Regional Reviews: Phoenix
Also see Gil's review of Once Upon a Mattress
Shakespeare's tragedy involves elements of the supernatural to tell the tale of the Scottish General Macbeth. After three witches tell him of a prophecy that he will one day become King of Scotland, Macbeth decides to take matters into his own hands to make the prediction come true. His wife, Lady Macbeth, spurs him on and together they plot the murder of Duncan, the current King. But things spiral out of control, forcing Macbeth to oversee the murders of those who are threats to his keeping the throne. This killing spree takes its toll on both Macbeth and his wife and they both descend into madness.
Presenting a successful production of a play by Shakespeare, especially one as dramatic as Macbeth, requires a thorough knowledge of not only the language but the characters. The one thing that struck me from the very start of this production was that, even though it is a small community theatre production, the entire cast is completely invested in the plot, their characters, and most importantly their dialogue. While there may be a few, slight hiccups with the line delivery of a couple of ensemble members, no one is simply reciting words without understanding what they mean.
At the center of any production of this classic drama is the duo of Macbeth and his wife. Real life couple Rick Davis and Virginia Olivieri deliver searing and soaring portrayals of this deadly twosome. Davis is simply sensational as Macbeth in a performance of subtlety and depth. Davis efficiently shows the impatience and urgency that Macbeth feels once hearing the prophecy, yet his facial expressions and body language also effectively portray the nervousness he feels after his first killing. From being obsessed, anguished, paranoid and haunted, Davis expertly shows the wide range of feelings Macbeth experiences. His monologues are filled with an intense passion. This is an actor who knows Shakespeare and knows what needs to be done to ensure his portrayal of one of Shakespeare's most well-known characters is delivered exceptionally.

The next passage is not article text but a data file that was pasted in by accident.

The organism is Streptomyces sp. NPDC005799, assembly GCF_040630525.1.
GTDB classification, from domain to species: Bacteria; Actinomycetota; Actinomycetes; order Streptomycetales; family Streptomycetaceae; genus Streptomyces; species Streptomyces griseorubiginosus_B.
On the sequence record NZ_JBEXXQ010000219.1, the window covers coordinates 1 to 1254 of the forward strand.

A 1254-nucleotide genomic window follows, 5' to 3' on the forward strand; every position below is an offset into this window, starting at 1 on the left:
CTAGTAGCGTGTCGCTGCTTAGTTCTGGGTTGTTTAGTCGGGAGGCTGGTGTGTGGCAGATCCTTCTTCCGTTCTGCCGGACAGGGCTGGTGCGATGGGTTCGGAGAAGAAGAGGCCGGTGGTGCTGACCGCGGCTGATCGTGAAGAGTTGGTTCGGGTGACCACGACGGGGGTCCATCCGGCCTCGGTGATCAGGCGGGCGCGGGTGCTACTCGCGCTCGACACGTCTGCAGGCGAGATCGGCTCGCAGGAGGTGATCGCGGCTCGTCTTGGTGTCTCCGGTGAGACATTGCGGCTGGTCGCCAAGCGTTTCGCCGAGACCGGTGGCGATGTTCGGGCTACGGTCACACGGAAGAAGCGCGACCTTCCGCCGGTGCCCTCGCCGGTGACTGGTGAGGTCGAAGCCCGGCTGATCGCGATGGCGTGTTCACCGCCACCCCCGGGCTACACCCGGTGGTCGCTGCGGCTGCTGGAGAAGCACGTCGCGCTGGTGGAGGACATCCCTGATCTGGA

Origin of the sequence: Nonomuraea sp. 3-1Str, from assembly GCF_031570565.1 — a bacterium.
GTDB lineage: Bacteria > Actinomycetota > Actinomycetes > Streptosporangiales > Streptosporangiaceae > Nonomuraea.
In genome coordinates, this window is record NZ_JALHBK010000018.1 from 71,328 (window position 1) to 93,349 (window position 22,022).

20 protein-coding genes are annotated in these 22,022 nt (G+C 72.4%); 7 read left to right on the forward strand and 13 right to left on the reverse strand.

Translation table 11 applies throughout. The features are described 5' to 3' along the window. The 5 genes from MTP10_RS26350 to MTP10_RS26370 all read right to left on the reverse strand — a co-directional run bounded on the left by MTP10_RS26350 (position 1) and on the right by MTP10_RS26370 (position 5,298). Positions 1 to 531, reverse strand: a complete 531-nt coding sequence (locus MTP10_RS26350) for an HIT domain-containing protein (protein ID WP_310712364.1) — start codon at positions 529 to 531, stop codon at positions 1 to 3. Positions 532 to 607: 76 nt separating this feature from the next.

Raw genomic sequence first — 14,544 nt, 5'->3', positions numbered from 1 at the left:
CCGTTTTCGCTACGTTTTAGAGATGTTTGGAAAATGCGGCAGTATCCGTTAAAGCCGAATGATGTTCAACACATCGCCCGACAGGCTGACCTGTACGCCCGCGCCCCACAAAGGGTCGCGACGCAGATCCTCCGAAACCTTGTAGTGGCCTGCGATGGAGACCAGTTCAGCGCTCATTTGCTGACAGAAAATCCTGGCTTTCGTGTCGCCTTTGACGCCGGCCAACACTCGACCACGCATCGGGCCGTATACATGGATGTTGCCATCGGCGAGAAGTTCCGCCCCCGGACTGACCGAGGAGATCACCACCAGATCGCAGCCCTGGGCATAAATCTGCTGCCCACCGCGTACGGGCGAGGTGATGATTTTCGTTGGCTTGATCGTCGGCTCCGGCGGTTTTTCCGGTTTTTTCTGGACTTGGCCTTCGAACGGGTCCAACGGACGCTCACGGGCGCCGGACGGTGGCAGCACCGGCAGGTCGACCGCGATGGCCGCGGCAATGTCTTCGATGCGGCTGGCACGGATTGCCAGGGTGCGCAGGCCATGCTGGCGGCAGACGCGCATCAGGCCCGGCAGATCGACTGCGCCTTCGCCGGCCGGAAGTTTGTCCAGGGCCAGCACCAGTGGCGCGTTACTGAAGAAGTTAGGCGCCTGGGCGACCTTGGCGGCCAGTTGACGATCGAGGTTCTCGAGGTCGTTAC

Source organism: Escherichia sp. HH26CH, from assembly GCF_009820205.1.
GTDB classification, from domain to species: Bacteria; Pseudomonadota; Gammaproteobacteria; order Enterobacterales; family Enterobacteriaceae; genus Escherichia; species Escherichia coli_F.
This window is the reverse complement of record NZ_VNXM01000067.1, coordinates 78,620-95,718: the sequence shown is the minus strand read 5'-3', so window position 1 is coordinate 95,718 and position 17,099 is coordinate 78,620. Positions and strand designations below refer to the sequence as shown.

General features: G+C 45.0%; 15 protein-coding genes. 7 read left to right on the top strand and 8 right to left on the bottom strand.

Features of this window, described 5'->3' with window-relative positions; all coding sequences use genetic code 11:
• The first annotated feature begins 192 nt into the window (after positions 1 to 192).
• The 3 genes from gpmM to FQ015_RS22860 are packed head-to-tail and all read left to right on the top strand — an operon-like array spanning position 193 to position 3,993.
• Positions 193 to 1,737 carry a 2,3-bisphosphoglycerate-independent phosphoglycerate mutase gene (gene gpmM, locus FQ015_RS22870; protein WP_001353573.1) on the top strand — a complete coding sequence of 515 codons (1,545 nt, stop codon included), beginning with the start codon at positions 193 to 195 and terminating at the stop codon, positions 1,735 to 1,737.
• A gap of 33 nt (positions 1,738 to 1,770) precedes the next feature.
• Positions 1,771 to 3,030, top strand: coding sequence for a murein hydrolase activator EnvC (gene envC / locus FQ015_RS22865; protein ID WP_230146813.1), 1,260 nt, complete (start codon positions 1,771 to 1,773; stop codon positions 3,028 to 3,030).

With a very slight Machiavellian grin occasionally sneaking out from beneath her steady demeanor, Olivieri projects a nice stoic counterbalance to Davis' more expressive performance. Yet we always know exactly what Lady Macbeth is thinking from the clarity in both Olivieri's line delivery and body language. She and Davis work well together, expertly feeding off of each other as they show the couple's constantly shifting power struggle. At first, Olivieri's domineering portrayal demonstrates Lady Macbeth's upper hand in this relationship, as if she is the forceful mastermind pulling Macbeth's puppet strings. But the control of the power shifts once the killing starts and the impact of the deaths chips away at Lady Macbeth's exterior. This culminates in a stunning sleepwalking scene where Olivieri's overcome nature, obsessive gestures, and darting eyes form a heartbreaking picture of this woman who feverishly tries to wash her hands clean of the blood of the people they've killed.
In the supporting cast, Jason Barth's Banquo is strong and courageous and, after Macbeth kills him, Barth is eerily unnerving as Banquo's ghost. Bryan N. Stewart is full of power and determination as Macduff, the man on a mission to kill Macbeth, and J. Kevin Tallent portrays several small parts with a chameleon-like grace, morphing form one role to another with ease. As the three witches, whose prophecy sets the play in motion, Megan Holcomb, Autumn Alton, and Diana Meyer are weird, comical and scary, which actually works quite well, and Holcomb also does good work as Macduff's distraught wife.
Director Gary Zaro, with contributions from Rick Davis's lean and muscular fight direction, makes good use of the small Actor's Café space to ensure the staging isn't too busy. While the set design is virtually non-existent, Mickey Courtney's costumes are stunning and expertly help to ground us in the time period of the play. Emmy Ant's lighting design delivers shifting imagery that helps pinpoint the action as well as some lush red hues throughout for the importance of the numerous killings, and his sound design incorporates numerous moody and striking effects.
The sheer beauty and power of Macbeth is in how Shakespeare's words show how ambition and deceit ultimately consume two individuals. DST's production may be sleek but it is extremely effective and incredibly powerful with especially riveting performances.
Macbeth, at Desert Stages Theatre in Scottsdale, through June 4th, 2017. For tickets and information, call 480-483-1664 or visit desertstages.org.
Director: Gary Zaro